King Tut and Digital Humanities: A Pedagogical Case Study

Notes from our DH correspondent

│By Dr. Sarah L. Ketchley, Senior Digital Humanities Specialist│

The Department of Middle Eastern Languages and Cultures (MELC) at the University of Washington has a history of supporting work in Digital Humanities (DH) dating back to the 1980s. More recently, the department has offered regular introductory classes in DH, which I have taught since 2015. These are usually topical in nature, i.e., the data we work with in class is related to a particular Middle Eastern theme, often related to travel or archaeology in Egypt, which is my area of research interest. This Spring Quarter 2022, my undergraduates and graduates participated in a class called ‘Digital Media – King Tut and Digital Humanities’ to learn about the theory and processes of building DH projects based on data related to the discovery of Tutankhamun’s tomb in 1922, one hundred years ago.

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Practical Pedagogy with Gale Digital Scholar Lab, Part I: Developing Your Syllabus and Learning Objectives

Notes from our DH Correspondent

│By Sarah L. Ketchley, Senior Digital Humanities Specialist, Gale│

There are many advantages to incorporating work with digital tools in the humanities classroom. As students graduate and transition to the workplace, demonstrable digital literacy is often a pre-requisite for employment, so students are keen to learn such skills, and to articulate what they have learned in a way that makes sense in professional settings.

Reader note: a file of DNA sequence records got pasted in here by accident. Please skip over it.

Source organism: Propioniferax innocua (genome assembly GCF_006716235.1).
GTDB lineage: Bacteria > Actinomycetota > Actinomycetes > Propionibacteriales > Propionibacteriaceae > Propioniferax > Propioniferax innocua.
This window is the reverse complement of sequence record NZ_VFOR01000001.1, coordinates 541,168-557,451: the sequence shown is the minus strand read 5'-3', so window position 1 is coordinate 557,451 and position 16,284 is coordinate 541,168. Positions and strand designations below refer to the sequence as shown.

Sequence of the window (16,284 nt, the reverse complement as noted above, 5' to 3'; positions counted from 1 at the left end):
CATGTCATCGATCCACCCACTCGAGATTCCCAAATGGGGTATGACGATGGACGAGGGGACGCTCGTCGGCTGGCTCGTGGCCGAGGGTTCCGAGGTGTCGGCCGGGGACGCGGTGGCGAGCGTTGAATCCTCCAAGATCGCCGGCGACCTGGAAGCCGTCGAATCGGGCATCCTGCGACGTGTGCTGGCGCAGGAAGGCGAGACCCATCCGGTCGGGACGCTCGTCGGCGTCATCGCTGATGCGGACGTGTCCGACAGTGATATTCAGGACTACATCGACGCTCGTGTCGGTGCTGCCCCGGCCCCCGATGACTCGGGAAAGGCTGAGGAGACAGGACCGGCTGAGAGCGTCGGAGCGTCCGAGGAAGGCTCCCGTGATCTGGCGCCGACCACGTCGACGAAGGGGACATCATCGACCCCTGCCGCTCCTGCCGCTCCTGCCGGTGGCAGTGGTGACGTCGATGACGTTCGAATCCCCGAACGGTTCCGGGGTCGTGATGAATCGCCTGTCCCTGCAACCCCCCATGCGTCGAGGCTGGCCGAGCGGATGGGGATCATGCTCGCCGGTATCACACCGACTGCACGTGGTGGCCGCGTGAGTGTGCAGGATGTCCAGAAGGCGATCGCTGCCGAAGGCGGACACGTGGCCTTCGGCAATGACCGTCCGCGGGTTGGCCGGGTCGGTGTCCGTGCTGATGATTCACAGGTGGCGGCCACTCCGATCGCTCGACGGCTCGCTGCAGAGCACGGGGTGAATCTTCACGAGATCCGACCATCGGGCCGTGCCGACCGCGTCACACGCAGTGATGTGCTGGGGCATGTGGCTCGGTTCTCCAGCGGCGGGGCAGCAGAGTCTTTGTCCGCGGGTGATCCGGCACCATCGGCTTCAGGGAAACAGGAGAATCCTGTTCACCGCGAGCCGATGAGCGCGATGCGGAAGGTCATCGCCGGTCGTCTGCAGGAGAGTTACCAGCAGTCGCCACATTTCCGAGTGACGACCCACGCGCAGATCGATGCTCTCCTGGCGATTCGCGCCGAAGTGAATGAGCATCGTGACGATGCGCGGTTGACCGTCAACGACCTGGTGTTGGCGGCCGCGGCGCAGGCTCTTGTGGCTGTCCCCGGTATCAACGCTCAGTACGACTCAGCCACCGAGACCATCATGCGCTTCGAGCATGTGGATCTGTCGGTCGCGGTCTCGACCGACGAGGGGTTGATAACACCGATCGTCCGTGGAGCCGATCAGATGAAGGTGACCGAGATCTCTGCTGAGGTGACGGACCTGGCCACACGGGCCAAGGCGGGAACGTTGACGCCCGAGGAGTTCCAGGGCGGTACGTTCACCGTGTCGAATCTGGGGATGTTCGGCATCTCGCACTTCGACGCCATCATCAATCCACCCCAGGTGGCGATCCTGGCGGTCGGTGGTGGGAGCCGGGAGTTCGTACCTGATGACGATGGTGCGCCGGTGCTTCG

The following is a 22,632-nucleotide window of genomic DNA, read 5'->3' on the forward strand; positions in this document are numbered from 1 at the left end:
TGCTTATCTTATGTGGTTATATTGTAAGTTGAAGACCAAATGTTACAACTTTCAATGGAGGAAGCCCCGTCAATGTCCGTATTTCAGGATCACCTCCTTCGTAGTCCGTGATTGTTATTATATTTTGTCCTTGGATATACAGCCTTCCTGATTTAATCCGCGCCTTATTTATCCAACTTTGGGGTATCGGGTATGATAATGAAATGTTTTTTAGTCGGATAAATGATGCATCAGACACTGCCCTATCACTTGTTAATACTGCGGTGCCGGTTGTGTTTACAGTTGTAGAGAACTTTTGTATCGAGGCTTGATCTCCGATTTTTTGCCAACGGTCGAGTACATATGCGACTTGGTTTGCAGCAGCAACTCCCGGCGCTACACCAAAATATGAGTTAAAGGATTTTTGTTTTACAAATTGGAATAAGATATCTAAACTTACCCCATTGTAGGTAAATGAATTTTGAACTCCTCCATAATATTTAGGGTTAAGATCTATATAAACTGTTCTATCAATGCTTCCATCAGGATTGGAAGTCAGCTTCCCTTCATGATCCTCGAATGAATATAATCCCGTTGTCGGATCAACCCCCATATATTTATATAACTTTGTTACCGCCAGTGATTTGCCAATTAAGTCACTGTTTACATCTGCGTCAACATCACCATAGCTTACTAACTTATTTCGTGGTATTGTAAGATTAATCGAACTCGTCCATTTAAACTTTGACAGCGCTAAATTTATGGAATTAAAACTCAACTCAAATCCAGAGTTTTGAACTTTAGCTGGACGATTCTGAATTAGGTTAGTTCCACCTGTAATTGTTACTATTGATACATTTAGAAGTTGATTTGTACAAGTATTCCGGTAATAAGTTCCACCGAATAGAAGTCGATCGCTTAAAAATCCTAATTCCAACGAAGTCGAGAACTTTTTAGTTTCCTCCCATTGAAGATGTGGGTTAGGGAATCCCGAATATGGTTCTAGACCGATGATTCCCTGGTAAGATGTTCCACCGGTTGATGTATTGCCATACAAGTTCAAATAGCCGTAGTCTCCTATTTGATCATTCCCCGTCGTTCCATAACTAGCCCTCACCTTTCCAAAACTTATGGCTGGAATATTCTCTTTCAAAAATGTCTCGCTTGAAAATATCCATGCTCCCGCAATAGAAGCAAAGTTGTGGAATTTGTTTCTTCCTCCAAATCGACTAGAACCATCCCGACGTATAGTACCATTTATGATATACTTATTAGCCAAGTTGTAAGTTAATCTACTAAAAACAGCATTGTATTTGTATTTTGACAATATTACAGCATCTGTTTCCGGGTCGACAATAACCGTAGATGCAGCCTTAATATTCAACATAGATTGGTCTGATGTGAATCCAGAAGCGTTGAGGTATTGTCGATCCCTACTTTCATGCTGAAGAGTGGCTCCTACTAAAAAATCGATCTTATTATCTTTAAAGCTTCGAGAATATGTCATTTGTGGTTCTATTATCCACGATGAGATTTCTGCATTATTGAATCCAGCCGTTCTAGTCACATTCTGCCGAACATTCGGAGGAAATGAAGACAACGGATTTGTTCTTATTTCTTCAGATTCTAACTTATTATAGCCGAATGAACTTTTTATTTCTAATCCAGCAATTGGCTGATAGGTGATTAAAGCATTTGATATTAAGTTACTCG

The next two posts in this ‘Notes from our DH Correspondent’ series will highlight how classroom use of Gale Digital Scholar Lab provides an accessible entry point for faculty who want to teach Digital Humanities (DH) methodologies using text-based humanities data and offer a learning experience that is both relevant and enriching for students. Part I will provide suggestions and examples for drafting a syllabus and for identifying appropriate learning objectives in the DH classroom. Part II will cover ways to present the platform to students new to the field of DH or to working with historical primary source archives, along with suggestions for incorporating project-based learning, developing granular rubrics and options for assessing student work.

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